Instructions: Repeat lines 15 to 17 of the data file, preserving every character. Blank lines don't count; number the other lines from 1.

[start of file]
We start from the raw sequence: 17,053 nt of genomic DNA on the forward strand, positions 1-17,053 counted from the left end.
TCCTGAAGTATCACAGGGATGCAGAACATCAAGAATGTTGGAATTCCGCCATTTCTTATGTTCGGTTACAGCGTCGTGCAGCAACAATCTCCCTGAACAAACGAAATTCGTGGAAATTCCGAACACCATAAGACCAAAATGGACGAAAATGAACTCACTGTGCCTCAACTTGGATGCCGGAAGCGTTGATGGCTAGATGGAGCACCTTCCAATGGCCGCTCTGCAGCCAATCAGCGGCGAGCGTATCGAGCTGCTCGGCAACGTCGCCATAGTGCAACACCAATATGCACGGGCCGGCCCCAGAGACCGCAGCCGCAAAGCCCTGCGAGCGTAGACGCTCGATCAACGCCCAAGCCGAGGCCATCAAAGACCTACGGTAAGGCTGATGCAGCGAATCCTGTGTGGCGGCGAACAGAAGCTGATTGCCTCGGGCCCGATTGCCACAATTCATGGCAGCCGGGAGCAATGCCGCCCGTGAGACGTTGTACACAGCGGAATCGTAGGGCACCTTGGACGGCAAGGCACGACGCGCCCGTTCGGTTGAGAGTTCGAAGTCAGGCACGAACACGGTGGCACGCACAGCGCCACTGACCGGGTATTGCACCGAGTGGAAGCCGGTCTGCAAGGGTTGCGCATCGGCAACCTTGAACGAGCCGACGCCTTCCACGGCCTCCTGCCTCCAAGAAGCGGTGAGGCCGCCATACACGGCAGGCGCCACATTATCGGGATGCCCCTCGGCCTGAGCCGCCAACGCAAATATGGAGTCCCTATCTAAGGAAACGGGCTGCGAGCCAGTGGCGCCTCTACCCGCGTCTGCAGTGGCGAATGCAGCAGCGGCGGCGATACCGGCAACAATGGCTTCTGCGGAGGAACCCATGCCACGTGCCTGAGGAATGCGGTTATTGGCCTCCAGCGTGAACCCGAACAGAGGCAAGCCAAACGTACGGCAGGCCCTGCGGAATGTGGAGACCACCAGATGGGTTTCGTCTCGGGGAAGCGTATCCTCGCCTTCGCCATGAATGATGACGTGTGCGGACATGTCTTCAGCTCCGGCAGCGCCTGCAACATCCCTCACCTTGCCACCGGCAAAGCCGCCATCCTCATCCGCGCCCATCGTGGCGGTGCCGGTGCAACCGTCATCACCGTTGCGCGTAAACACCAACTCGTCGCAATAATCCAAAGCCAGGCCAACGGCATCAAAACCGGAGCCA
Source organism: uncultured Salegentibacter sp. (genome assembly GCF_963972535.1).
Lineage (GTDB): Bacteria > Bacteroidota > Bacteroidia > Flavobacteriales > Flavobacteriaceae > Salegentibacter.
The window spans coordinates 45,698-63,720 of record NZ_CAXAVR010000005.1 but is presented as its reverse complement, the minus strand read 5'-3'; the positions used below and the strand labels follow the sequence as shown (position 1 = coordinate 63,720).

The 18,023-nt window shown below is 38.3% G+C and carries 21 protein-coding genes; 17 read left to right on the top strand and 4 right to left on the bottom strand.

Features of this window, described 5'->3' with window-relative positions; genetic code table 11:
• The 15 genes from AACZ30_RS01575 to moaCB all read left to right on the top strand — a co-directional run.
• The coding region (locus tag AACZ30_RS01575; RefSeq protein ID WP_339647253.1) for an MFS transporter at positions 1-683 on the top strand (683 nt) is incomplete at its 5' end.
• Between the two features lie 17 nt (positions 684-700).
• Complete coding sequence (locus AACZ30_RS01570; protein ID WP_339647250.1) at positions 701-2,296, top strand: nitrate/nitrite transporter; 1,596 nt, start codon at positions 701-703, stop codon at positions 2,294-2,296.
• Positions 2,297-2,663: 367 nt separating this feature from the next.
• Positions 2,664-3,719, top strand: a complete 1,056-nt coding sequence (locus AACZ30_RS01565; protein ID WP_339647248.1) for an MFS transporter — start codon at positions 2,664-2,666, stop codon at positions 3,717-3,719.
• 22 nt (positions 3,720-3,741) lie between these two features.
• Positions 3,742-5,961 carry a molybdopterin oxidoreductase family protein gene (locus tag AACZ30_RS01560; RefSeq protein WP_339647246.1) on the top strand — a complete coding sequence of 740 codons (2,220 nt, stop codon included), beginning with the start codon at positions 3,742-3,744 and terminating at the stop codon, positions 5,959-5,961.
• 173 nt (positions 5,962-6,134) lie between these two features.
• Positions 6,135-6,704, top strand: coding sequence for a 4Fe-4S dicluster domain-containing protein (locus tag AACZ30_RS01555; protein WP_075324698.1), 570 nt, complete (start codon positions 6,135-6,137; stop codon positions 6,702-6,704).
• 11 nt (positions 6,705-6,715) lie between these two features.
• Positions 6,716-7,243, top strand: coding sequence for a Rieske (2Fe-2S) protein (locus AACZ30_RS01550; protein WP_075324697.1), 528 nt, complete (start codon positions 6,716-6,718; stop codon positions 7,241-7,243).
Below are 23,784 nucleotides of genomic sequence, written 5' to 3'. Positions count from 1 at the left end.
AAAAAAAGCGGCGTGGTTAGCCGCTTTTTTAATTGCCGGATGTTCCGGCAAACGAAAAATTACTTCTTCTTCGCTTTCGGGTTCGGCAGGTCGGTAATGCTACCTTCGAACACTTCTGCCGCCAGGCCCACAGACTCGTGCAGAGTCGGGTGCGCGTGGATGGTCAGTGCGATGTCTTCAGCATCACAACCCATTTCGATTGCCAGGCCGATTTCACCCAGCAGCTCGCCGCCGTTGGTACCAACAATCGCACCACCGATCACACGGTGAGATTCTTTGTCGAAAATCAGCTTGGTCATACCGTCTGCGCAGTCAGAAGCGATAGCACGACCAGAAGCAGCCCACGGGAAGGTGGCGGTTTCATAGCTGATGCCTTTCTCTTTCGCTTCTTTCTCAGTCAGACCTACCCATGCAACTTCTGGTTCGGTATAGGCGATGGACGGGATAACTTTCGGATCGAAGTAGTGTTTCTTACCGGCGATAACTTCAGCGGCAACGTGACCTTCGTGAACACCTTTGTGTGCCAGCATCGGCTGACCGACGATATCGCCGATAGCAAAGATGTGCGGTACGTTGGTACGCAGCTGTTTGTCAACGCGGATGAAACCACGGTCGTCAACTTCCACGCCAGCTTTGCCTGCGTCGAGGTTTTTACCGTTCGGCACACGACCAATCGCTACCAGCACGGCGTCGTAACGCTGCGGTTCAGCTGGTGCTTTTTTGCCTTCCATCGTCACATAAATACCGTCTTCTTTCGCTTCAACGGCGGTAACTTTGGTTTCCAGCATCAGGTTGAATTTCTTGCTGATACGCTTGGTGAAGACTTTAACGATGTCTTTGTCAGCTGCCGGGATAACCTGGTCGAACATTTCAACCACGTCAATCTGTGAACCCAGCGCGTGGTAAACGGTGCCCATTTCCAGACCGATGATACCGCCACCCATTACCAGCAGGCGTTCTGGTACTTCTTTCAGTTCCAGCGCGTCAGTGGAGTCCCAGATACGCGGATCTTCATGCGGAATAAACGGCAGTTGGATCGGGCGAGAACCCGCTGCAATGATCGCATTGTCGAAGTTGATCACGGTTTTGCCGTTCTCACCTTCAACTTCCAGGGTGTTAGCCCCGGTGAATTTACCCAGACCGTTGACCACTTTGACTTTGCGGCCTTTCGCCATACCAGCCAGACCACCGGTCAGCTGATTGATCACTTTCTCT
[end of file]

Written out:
• Positions 3,742-5,961 carry a molybdopterin oxidoreductase family protein gene (locus tag AACZ30_RS01560; RefSeq protein WP_339647246.1) on the top strand — a complete coding sequence of 740 codons (2,220 nt, stop codon included), beginning with the start codon at positions 3,742-3,744 and terminating at the stop codon, positions 5,959-5,961.
• 173 nt (positions 5,962-6,134) lie between these two features.
• Positions 6,135-6,704, top strand: coding sequence for a 4Fe-4S dicluster domain-containing protein (locus tag AACZ30_RS01555; protein WP_075324698.1), 570 nt, complete (start codon positions 6,135-6,137; stop codon positions 6,702-6,704).